Recently, 20th Century Fox released a movie called Be Still and Know That I am God, with a cover boasting names of “contemplatives” such as Richard Foster, Dallas Willard, Calvin Miller and Priscilla Shirer, as well as Beth Moore and Max Lucado. Brennan Manning and Dr. Charles Stanley are referenced in the acknowledgement list at the end.

Here’s the advertisement for the video:

Eight hundred people gathered at Mariner’s church in Newport Beach, California for this amazing event that was broadcast live to over 2000 churches nationwide. Richard Foster and Priscilla Shirer shared passionately about the vital need to spend time listening to God and Dr. Henry Cloud challenged everyone with practical steps to help incorporate this type of prayer into busy, everyday life. Kendall Payne’s soulful ‘Be Thou My Vision’ set apart the close of the evening with Richard Foster leading the group in a time of silent, listening prayer based on a scripture reading from Luke. As one woman shared afterward, ‘I loved learning about this new kind of prayer that is actually so old from so many different views. There really was something for everyone…’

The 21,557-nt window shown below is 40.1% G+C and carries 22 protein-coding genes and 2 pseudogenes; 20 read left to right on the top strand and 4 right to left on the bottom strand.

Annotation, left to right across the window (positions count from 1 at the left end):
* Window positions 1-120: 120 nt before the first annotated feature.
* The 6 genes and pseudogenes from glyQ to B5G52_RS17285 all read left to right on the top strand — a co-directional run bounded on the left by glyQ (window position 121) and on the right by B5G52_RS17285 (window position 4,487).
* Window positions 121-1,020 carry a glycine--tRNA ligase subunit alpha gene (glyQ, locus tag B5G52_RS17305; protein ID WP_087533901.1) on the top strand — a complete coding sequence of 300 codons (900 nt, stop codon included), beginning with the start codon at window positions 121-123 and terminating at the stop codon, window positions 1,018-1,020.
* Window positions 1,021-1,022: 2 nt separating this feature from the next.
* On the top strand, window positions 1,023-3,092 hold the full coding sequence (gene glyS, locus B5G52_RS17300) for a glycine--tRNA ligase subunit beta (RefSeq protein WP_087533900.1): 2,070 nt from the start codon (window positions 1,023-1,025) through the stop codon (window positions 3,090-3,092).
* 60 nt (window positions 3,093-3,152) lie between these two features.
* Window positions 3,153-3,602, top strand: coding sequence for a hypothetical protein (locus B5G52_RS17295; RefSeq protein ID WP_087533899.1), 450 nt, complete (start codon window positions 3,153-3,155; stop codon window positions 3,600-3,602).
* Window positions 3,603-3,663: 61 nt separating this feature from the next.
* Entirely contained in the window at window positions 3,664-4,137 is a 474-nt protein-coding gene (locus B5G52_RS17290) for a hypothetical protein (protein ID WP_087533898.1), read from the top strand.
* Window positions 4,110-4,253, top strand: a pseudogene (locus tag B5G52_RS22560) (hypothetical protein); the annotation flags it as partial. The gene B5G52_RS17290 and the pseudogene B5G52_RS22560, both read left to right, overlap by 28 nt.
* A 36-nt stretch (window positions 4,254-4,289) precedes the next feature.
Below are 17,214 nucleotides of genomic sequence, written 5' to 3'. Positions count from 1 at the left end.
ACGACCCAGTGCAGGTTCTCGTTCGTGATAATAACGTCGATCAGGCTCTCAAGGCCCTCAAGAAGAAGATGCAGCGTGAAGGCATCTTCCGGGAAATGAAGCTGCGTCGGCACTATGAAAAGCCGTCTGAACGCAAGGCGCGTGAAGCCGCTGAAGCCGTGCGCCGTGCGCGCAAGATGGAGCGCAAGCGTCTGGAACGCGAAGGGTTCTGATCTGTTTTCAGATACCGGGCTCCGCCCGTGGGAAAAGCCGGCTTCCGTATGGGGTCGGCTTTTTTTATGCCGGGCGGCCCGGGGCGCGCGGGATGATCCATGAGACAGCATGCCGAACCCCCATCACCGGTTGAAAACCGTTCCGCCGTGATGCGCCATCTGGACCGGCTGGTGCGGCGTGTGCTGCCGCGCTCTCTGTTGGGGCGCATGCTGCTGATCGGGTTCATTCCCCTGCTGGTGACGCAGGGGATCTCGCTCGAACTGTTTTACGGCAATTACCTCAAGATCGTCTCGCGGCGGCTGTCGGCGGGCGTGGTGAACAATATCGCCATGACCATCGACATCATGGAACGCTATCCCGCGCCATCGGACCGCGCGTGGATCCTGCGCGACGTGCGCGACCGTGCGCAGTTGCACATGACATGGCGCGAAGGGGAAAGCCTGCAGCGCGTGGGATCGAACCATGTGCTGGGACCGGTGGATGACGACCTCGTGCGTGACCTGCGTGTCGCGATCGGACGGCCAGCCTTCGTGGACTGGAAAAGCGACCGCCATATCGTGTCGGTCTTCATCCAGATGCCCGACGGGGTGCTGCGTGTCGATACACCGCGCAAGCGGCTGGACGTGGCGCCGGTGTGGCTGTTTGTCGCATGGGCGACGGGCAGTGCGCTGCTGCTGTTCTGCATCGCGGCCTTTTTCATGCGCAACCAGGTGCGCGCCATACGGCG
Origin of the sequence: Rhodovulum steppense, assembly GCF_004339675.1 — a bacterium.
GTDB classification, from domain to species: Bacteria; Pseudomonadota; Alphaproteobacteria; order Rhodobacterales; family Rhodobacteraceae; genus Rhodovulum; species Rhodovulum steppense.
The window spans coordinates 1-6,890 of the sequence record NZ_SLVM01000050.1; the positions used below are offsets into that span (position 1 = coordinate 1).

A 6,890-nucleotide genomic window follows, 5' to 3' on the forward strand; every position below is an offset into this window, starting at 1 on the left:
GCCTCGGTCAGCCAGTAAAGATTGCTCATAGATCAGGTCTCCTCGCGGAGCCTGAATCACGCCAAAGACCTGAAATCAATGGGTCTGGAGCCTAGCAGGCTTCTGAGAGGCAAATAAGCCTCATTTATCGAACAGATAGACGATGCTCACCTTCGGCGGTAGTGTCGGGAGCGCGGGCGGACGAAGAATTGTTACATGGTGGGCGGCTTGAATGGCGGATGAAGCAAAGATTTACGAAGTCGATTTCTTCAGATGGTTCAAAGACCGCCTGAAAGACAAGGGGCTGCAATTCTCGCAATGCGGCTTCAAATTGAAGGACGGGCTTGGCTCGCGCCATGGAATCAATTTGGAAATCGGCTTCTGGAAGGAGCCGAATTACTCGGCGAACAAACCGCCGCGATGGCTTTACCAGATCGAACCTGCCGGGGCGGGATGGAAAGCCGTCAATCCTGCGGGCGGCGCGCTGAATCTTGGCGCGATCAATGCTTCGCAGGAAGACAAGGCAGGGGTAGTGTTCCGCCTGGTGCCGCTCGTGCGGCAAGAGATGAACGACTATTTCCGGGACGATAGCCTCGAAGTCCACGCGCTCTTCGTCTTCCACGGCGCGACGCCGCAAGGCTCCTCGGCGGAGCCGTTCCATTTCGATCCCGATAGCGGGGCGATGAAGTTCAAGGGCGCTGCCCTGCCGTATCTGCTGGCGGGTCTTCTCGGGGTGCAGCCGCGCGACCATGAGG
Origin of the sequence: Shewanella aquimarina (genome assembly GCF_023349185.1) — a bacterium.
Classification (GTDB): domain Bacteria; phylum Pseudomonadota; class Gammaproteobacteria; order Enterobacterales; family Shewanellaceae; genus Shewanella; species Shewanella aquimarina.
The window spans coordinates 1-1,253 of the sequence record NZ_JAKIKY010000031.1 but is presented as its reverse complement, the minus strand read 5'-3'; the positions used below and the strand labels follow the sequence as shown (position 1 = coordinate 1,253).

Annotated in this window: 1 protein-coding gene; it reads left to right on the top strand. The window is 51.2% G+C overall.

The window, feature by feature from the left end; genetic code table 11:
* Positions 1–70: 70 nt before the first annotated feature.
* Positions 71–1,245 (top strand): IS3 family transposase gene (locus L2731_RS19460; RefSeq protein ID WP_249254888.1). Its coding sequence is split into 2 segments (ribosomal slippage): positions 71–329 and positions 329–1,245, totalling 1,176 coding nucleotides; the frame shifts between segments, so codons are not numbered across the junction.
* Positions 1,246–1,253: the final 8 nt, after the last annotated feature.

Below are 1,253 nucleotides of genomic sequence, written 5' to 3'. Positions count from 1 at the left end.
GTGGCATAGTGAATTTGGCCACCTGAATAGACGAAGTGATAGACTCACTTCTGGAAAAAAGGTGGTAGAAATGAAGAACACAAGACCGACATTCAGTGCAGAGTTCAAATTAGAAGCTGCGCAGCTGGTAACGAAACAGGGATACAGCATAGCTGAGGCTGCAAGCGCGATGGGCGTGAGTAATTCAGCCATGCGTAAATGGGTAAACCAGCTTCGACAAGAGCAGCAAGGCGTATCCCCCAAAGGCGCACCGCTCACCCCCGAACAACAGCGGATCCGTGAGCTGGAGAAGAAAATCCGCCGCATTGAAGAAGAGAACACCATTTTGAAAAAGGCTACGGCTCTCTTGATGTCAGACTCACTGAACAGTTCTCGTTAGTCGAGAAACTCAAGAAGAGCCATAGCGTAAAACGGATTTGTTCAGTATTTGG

The biggest, scariest word in there: contemplative prayer.

“Contemplative prayer is ‘listening prayer,’” says Richard Foster, “It is attentiveness … It is being ‘all ears’ to what the Father has to say to us.”

The DVD shows people reading their Bibles, while similar descriptions progress. Okay, so I am to listen to God while reading the Bible?” asks writer and former new-ager Brian Flynn. “I do that already. God informs me through His word. What’s new about that?”

The thing about this DVD is that it mixes “contemplating” on Scriptures with “contemplative” prayer. The spiritual discipline of silence and solitude is not new, but emptying ones mind certainly is.

“…the first step in faith is to stop thinking about God at the time of prayer,” says Brannon Manning describing contemplative prayer method in his book Signature of Jesus, ” The second step, ”without moving your lips, repeat the sacred word [or phrase] inwardly, slowly, and often.”

Finally “The third step concerns what to do when inevitable distractions come. The answer is to simply return to listening to your sacred word. Gently return your mind to your sacred word.”